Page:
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Knitlon (also known as Craftlon or Nylon Knitting Ribbon depending on where you live) is one of those products that it's hard to know what to do with.  We've been making loom knit flowers and items for fund raising, but I've had a few rolls left over and I decided there must be something else out there other than coat hangers and toilet roll doll covers that would suit a product that reached it's peak in the 70's.

After a fruitless Google search for ideas, it struck me that it could just be the perfect medium for bath scrubbies.  It's nylon so dries quickly meaning that a wet soggy mess of yarn isn't going to be left hanging in the shower day after day.

The pattern for bath scrubbies is really very simple and ideal for beginners, once you know how to chain, slip stitch and double crochet.

Pattern:

Using Knitlon in the colour of your choice chain 4, slip stitch into first chain to form circle.  I used a 5.5mm crochet hook, but feel free to experiment with different sizes.

Chain 40 to form loop for hanging, slip stitch into circle.

Round 1:  Chain 2, Double crochet into circle 40 times (it can be a bit of a squeeze).  Slip stitch into first chain 2 to finish round..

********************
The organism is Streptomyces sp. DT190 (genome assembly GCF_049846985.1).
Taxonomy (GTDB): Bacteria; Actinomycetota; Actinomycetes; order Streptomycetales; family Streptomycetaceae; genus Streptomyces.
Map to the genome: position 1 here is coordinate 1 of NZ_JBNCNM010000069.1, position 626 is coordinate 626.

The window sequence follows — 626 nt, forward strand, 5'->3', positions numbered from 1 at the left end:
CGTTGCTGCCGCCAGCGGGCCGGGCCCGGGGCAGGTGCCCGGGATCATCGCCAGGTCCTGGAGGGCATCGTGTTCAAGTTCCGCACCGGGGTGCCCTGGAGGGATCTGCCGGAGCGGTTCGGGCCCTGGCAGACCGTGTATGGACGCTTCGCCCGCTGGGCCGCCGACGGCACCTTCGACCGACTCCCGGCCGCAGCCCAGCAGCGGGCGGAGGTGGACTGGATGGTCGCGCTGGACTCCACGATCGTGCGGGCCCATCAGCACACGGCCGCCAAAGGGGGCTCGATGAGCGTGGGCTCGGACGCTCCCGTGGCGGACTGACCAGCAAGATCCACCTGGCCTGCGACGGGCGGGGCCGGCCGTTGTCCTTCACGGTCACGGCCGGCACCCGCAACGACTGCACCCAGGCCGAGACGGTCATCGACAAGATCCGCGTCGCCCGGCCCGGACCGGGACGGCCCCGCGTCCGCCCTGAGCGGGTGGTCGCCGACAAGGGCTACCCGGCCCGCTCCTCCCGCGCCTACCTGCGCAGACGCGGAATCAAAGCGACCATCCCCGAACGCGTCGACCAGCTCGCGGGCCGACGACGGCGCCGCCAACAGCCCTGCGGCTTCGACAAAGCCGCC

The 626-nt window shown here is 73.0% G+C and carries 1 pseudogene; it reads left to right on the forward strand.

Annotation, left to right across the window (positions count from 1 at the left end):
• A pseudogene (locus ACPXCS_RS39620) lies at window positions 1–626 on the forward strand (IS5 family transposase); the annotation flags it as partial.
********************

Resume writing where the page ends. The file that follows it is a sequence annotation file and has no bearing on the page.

Round 2:  Chain 2.  Double crochet 3 times into each stitch of Round 1.  Slip stitch into first chain 2 to finish round.

Round 3:  Chain 2.  Double crochet 3 times into each stitch of Round 2.  Slip stitch into initial chain 2 of this round, bind off leaving a 10cm length of knitlon.  Tie 10cm length of Knitlon to centre circle of scrubbie.  

I love these for a guest bathroom, or a lovely little treat for a friend.  I might just have to go and buy myself some more Knitlon I think!

Happy crocheting 

Deb

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Monday, 8 September 2014

Pompom Cowl

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Don't you love it when you have an idea, pick up some yarn and from the very start the project unfolds easily and the finished item is just as you imagined?  This is not one of those times!

I had used what I like to call "Novelty Yarn" once before when I made our Six Percent Whimsy Scarf and so when my daughter required a black scarf or cowl to match her school uniform I had no hesitation in picking up a similar yarn to make this new piece. 

Now, the instructions on the label of Petunia Pimpon called for size 10 needles and while I understand that size 10 means different things in different countries, it seemed that no equivalent needle size would work with this yarn to make the pompoms line up.  In the end I tried every needle size I owned and then went and purchased a couple more sizes, just to check those as well.

In the end I used a pair of 12 mm needles and cast on 5 stitches, continuing in stocking stitch until I had used one full ball of yarn.  I had purchased two balls of yarn, thinking that I may make a scarf and it wasn't until I went to use the second ball that I realised that the problem may have actually been the yarn and not me after all.  I know a bad workman always blames his tools, but the two balls of yarn I had were completely different, despite having the same label,  and I think I may have started off with the dodgy one...at least that's what I'll keep telling myself every time my daughter wears her new cowl to school!


 Happy Knitting

Deb